A Serving of Pinter (three shorts plays)

Nicholas Kavanagh and Frank Jackson in 'A Serving of Pinter' presented by Clinic Media and Moo Cow Theatre.

Nicholas Kavanagh and Frank Jackson in 'A Serving of Pinter' presented by Clinic Media and Moo Cow Theatre.

One of the most chilling moments in Harold Pinter’s One for the Road is when the almost silent, battered-looking prisoner realises that his wife and son are also being tortured. He looks up at his interrogator and says “kill me”. It comes across as a plea – one human being to another – to end the nightmarish suffering he is going through. One for the Road is the centre-piece of A Serving of Pinter, a co-production by Clinic Media and MooCow Theatre of three short Pinter plays. It serves as an uncomfortable reminder of how potent Pinter’s political plays continue to be in challenging their audience to look again, to think again, about the political systems and political actions they endorse, support or tolerate. As the revelations continue about “Special Rendition” (what twisted manufacturer of NewSpeak thought that one up?), about Gaddafi and his friendly relations with those who now denounce his evil regime, and the surreal terminology of torture (“extra-judicial prisoners”, “enhanced interrogation techniques”), Pinter’s play seems as pertinent and disturbing as when it was first produced over twenty-five years ago.

The strangest thing about A Serving of Pinter, perhaps is the assortment of pieces Eoin Ó hAnnracháin has chosen to place together. Perhaps it was the intention to reflect the writer’s journey from absurdist comedy to nightmarish visions of political oppression, but it makes for an odd and rather incoherent evening. In the opening piece, Trouble in the Works, a factory manager (Mr Fibbs, played by Nicholas Kavanagh like a John Cleese with a hernia) tries to deal with the outrage of workers who have taken a dislike to their products. This unfamiliar piece draws heavily on the English 1950s comic tradition which permits any unfamiliar word or phrase to become a double-entendre and its entertaining premise is that the workers have become alert to the double meanings of the objects they are producing and have developed a moral or aesthetic objection to them. Through their spokesman Mr Wills (played by Frank Jackson) they refuse to have anything further to do with “spherical rod-ends”, as it were. As played, it comes across as Benny Hill or Kenneth Horne rather than Monty Python (which is the connection the programme suggests). But it does underline Pinter’s very particular alertness to the strangeness of the English language, the odd conventions of English comedy and the particular repetitive music of English conversational sounds.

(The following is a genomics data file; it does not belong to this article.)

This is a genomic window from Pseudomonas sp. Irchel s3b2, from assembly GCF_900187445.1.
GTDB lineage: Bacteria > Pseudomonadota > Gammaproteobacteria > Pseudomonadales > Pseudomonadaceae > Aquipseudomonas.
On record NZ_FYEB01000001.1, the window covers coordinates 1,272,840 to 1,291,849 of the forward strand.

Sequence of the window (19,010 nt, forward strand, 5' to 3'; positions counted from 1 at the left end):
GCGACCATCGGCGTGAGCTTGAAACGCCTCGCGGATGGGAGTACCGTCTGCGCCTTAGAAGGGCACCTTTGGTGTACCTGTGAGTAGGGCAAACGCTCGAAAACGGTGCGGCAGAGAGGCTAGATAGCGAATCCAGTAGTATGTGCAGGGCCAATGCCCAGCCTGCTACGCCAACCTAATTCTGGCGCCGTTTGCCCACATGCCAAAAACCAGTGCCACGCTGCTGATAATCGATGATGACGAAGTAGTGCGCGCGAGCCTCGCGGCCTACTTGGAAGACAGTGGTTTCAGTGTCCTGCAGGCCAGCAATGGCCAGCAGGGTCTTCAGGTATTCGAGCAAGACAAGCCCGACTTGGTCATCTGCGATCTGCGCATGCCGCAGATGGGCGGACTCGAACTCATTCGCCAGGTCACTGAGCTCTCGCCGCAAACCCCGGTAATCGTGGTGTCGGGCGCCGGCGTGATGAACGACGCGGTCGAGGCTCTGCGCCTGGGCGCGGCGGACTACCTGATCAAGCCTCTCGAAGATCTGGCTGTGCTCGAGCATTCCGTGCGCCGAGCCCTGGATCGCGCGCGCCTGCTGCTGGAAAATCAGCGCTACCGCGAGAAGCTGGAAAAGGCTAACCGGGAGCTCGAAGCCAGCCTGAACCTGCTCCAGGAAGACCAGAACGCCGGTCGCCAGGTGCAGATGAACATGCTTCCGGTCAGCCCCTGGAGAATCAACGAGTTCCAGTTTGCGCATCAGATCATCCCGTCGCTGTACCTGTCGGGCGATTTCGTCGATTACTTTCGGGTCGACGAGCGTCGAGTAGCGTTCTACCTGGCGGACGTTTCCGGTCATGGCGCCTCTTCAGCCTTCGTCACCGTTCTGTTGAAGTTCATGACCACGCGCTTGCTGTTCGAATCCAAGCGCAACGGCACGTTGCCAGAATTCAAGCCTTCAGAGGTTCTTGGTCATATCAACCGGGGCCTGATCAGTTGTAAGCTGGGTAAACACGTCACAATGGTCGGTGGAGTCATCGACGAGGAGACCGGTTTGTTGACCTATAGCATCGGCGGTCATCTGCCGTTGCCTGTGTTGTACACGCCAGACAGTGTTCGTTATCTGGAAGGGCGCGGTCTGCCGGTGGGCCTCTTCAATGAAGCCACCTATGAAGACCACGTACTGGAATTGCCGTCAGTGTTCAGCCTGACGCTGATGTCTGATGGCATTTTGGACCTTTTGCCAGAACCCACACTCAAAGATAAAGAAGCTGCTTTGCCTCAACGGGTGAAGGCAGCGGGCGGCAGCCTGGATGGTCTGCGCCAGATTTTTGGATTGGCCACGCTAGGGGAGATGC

That same characteristic runs through the second piece, Victoria Station, in which a taxi-controller (Nicholas Kavanagh) vainly tries to coax a reluctant cab to pick up a passenger, only to become progressively enmeshed in the cabby’s slightly off-centre world. Once again, Pinter plays with double-meaning (the cabby is “cruising” near a darkened park), but this time he moves into his central territory: the inversion of power-relations, and the seductive nature of power itself.